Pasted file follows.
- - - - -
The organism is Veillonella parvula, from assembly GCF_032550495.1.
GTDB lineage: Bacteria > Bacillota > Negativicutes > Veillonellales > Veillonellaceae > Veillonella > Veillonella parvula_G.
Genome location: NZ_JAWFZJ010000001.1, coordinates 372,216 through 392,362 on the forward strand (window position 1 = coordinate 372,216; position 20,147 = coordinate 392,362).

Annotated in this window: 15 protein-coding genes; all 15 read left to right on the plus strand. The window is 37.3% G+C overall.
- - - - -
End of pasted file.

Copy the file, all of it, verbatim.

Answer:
The organism is Veillonella parvula, from assembly GCF_032550495.1.
GTDB lineage: Bacteria > Bacillota > Negativicutes > Veillonellales > Veillonellaceae > Veillonella > Veillonella parvula_G.
Genome location: NZ_JAWFZJ010000001.1, coordinates 372,216 through 392,362 on the forward strand (window position 1 = coordinate 372,216; position 20,147 = coordinate 392,362).

Annotated in this window: 15 protein-coding genes; all 15 read left to right on the plus strand. The window is 37.3% G+C overall.